2-Minute Rituals That Boost Your Confidence
"When the jacket goes on," Seinfeld told me in an interview, "it's like my body knows, 'Okay, now we've got to do our trick.'"
Psychologists call this type of ritual a pre-performance routine, defined as a sequence of systematic, task-related thoughts and actions. Over the past 30 years, researchers have conducted dozens of studies—in sports ranging from golf and basketball to rugby and darts—to understand how using a routine improves performance. Some of the studies, such as several that examined golfers, closely measured the sequence and timing of the things a player did before a shot; many of these studies have shown that golfers with a more consistent, slower pre-shot routine score better.
Other studies use a before-and-after "intervention" model. In a typical example, British researchers took a benchmark measure of how well three experienced male water polo players scored on simulated penalty shots, then taught them a pre-performance routine, which they practiced, and then had them make more penalty shots. In the water polo study, as in others, athletes who learned to use a pre-performance routine performed better.
Stewart Cotterill, a sports psychologist at the University of Winchester, in Great Britain, wrote a paper analyzing dozens of these studies. He says that although there's no clear answer as to why the rituals work, the researchers theorize that routines help focus our attention, limit distractions, help to "trigger" behaviors we've practiced in advance, as well as generally help us feel optimistic, energized and confident. You may not be stepping onto a stage or attempting a reverse somersault with a twist off a high dive; nevertheless, one of these quick, unexpected routines might be just the thing you need before your next job interview, blind date, big meeting or any other demanding situation.
Believe in a Lucky Object
In the female locker rooms at the Rio de Janeiro Olympic Games, athletes put on more than their game faces. Many competitors had one or more lucky charms: a special bra, necklace or pair of socks or underwear they would wear in every competition. In general, lucky objects derive their power from one of two sources. One is what researchers call "contiguous events"—you wore a certain item of clothing, something good happened and, in your mind, the two things are linked, so you begin to believe the item is lucky. For instance, surveys by former psychology professor Stuart Vyse of Connecticut College show that many college students have lucky pens or outfits they wear on exam days; most often, the item became lucky because they wore it and did well on a previous test.
Another way an item can be imbued with special powers is if it was touched by someone famous or admired. Several studies have shown that people who believe they're wielding an object previously used by a high performer do better themselves. For instance, on the way from their locker room to the field, Notre Dame's football players touch a sign saying "Play Like a Champion Today," which they know has been touched by every member of the Fighting Irish since the late 1980s. Similarly, one neurosurgeon I know keeps an old, obsolete set of surgical instruments in his tray because they belonged to his mentor and make him feel as if the older surgeon is in the room, helping guide him.
Chances are you've heard of "power posing," a concept popularized by Harvard Business School researcher Amy Cuddy, whose TED Talk on the subject has been viewed 41 million times. Although Cuddy's finding that standing in a dominant pose—feet spread, hands on hips, like Wonder Woman—can increase one's sense of power is controversial, there are many other studies that suggest that subtly exposing someone to a particular stimulus can affect subsequent behavior. (For instance, in one famous experiment at Yale University, people who completed a word game featuring words like "Florida" and "wrinkle" walked more slowly afterward because they'd been primed by the idea of aging.)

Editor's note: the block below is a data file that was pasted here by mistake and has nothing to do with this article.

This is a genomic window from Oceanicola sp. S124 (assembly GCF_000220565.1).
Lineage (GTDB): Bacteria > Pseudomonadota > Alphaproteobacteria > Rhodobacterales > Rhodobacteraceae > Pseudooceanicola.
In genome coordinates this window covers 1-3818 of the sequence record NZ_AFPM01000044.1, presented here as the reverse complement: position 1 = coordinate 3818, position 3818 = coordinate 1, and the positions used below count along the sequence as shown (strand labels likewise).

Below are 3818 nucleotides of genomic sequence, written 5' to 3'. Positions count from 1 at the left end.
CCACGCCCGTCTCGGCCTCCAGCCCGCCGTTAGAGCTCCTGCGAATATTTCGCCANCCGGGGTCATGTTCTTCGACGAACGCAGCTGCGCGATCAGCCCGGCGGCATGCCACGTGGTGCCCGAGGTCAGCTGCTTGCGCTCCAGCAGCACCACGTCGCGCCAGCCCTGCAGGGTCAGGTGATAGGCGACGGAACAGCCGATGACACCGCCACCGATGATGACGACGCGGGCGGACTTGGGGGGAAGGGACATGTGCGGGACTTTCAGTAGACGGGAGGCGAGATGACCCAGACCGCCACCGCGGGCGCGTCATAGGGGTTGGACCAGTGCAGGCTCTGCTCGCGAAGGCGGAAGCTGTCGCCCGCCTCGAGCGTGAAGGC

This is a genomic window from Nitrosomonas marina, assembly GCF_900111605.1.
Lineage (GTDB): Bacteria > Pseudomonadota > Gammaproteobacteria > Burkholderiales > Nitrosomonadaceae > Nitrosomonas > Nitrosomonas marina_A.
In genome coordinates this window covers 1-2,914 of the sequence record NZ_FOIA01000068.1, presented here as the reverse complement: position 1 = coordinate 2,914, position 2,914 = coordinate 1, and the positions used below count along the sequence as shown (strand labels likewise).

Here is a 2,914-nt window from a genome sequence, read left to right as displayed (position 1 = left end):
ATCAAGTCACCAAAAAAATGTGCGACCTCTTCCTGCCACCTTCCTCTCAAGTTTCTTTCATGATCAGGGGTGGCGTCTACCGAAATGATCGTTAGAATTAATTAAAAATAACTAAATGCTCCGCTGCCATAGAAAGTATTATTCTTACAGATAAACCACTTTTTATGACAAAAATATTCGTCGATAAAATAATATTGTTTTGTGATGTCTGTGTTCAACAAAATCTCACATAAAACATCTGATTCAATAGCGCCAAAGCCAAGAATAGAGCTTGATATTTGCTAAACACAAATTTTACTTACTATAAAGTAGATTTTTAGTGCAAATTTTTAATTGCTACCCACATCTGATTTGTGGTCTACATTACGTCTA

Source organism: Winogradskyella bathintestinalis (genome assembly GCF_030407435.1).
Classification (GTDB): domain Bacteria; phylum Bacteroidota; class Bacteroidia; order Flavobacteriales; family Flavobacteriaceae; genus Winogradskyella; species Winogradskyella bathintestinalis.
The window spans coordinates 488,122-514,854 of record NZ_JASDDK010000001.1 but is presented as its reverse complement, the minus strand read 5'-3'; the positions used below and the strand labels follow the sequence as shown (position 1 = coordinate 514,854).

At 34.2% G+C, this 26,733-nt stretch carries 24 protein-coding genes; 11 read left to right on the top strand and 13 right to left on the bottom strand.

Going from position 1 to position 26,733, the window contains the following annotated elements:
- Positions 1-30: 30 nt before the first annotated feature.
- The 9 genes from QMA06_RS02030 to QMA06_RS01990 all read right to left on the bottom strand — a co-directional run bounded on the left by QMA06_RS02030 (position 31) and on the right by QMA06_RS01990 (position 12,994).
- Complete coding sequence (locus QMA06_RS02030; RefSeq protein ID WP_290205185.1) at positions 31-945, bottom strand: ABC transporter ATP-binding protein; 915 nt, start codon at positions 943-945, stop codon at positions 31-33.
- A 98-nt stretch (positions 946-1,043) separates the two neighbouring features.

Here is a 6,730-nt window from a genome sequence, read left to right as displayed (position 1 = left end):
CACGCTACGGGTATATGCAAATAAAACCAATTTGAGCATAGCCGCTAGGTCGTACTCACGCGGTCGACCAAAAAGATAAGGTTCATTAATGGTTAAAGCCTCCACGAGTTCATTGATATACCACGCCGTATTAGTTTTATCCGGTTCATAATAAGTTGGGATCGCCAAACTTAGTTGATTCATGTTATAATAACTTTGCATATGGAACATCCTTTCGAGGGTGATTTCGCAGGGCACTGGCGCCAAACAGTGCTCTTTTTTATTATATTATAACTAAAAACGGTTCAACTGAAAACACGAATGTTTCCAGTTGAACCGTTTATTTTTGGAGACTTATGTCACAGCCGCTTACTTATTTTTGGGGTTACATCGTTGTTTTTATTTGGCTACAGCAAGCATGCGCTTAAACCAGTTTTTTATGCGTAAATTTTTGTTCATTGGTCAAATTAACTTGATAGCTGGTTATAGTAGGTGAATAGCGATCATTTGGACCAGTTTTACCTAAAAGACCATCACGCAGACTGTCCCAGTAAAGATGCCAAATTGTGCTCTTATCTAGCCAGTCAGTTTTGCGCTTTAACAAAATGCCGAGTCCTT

Some researchers believe it's possible to harness the power of priming to boost your confidence. For instance, for a 2013 paper, Columbia University professor Adam Galinsky and his colleagues asked people to write for a few minutes about a time they felt either powerful or powerless; the subjects were then asked to put together a job application letter or take part in a mock interview. The people who wrote about a time when they felt powerful did better on both the letter and the interview. Galinsky argues that this kind of writing can be even more effective than power posing. "The recall task is more private," he says." It allows you to think about what you experienced and felt in that situation, and I think it's easier to get into the right mind-set."
Imagine a Great Performance
Before they compete, elite athletes often visualize the step-by-step movements of a perfect performance. This can be a compelling technique to boost confidence. It can help to recall a past occasion when you shined, or even look at photographs of that event. Before I give a speech or a radio or TV interview, I sometimes pull up a clip from an interview I did on NPR years ago. Due partly to NPR's smart editing, this audio clip features me at my most articulate—a day when I managed to sound and speak the way I'd always hoped. Listening to it before I speak in public helps me visualize exactly how I want to behave, increasing the odds I'll repeat the feat.
Your routine needn't be elaborate. Or long. Or secret. What's important is that you've taken the time to develop and consistently practice using one.
Daniel McGinn is a senior editor at Harvard Business Review and the author of Psyched Up: How the Science of Mental Preparation Can Help You Succeed (Portfolio, 2017).
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